Against my better judgment, I recently got a dog. He’s now eight months old. I didn’t particularly want one. They mess the house and chew on things. They require a lot of care. The children promised they’d take care of him and I am sure you can guess how that has worked out.
The weird thing is, I am surprised to find that I enjoy having a dog. But not for all of the obvious reasons like unconditional love, man’s best friend, and so forth. I have not become a cuckoo, over the top, dog person. While I do not care to be licked by my dog, I like petting and snuggling with him. I did not anticipate the following reasons why I would like having a dog:
1) Confirmation that my children are not sociopaths. Not that I was really worried that they were, but I remember back to some psychology class in college where I learned that torturing animals is diagnostic of being a sociopath. My children really love this dog and are very gentle with him. In particular, I love watching my teenage boys return from school each day and rush to play with their pup. This daily ritual warms my heart. Even if it lasts only five minutes, dog ownership is worth every second of it.
2) Ascribing human thoughts and emotions to the dog is great fun for the whole family.
“Shoe, what shoe?” we joke, as he prances away with a sneaker.
“It’s Mommy,” my children announce when the dog comes running to greet me whenever I arrive from another room.
The dog recently hurt his leg. I called the vet who told me he should “take it easy.” My sister wondered why that should be so hard for a dog, as he doesn’t have to really do anything or go to school.
“Oh, he’s very busy,” I joked.
He has toys to fetch, squirrels and birds to chase, twigs to eat, and dogs to sniff.
3) Freedom to curse at the dog when no one’s around.
“Why would you do that?” a dog-loving friend of mine asked.
I replied, “Um, because he’s annoying sometimes,” stating the obvious.
4) The children no longer fear dogs. There are so many scary things in the world. One less thing for them to fret about.
5) Learning about dog behavior is fascinating. We hired a dog trainer because we think people like a well-behaved dog just like we all appreciate well-behaved children. During the first session, he taught him how to sit within minutes. He was like a magician. Or a dog whisperer. Training the dog ourselves proves a little harder, but together as a family we’re working on it.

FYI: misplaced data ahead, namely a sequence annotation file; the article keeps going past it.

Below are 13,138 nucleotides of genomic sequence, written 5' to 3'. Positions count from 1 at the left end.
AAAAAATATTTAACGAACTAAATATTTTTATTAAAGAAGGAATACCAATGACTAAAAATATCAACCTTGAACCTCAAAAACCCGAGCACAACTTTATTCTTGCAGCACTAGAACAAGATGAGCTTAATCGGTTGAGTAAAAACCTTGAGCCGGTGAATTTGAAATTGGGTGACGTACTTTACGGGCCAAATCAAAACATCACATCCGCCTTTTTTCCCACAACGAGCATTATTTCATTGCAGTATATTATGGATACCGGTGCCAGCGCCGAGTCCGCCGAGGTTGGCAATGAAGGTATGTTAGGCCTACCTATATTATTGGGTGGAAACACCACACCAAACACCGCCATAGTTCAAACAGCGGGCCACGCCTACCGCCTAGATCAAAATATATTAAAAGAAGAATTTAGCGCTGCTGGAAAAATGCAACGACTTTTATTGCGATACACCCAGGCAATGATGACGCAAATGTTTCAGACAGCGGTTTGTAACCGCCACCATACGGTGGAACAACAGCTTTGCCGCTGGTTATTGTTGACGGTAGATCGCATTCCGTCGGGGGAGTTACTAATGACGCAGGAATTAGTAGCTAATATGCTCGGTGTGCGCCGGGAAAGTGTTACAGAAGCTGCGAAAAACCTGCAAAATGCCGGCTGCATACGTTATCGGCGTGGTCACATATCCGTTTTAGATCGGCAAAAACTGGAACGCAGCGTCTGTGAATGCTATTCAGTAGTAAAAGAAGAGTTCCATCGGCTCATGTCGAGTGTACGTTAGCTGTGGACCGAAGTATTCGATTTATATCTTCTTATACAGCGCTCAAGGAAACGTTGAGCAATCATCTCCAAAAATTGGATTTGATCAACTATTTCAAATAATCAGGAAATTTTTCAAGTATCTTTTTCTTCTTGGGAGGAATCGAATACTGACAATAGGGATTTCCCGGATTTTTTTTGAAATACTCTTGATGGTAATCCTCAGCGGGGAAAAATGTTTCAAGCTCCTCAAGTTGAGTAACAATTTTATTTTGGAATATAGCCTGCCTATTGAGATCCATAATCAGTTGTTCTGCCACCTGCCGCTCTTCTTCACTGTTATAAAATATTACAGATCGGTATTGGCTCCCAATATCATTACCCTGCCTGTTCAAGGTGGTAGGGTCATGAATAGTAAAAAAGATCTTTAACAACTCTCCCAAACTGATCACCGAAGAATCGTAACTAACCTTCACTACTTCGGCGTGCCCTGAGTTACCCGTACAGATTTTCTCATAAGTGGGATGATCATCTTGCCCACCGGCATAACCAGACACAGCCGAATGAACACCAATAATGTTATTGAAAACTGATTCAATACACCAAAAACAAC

Except for my 17 year old. Before we ever got the dog he was very clear about his feelings.
“I do not want a dog. I will not walk it or take care of it in any way,” he announced. He added, “I am leaving for college in a year and a half, why can’t you just wait?”
I respected his feelings. And in spite of himself, he loves the dog.
6) The dog is a friend for my disabled son. Sure, my son has his siblings and family friends but one by one they will leave the house. I relish seeing him actively play with the dog, throwing a ball for him to fetch. It gets him off the couch. And it gives him another way to love and be loved.
7) It forces me to get outside. Even in the cold months, I mostly find it invigorating. It’s good for him and for me. I see what’s going on in my neighborhood, greet neighbors, and meet other dogs and their owners.
8) I get a huge kick out of the dog park. It is a whole different sub-culture from the human parks. I recently was telling some other dog owners this at the dog park. We looked over to see one dog humping another. I remarked how that wasn’t really appropriate behavior.
“Use your words,” an older woman said to the dog. We all had a chuckle. Well, maybe not so different from human parks.
9) I enjoy watching the pup master new skills. We all cheered when he finally learned to go down stairs. The dog trainer told us male dogs learn to lift their leg to pee by watching other dogs. So I told my sister I was going to take him to the dog park so he could “man up.”
“You should have thought of that before you had him neutered,” she said. True, but the trainer assured us one has nothing to do with the other.
He recently started attempting to lift his leg. I couldn’t be prouder.
For some reason, I am not stressed out about having a dog. Sure, he’s chewed up a few things and had many “accidents” in the house. But he hasn’t trashed my house. And it’s all part of what makes our house a home. It’s not a museum; it’s for living. What’s one more living thing, even if it doesn’t use the toilet to go to the bathroom?
I see the benefit of having a dog for me and my family. It brings a lot of joy into our home.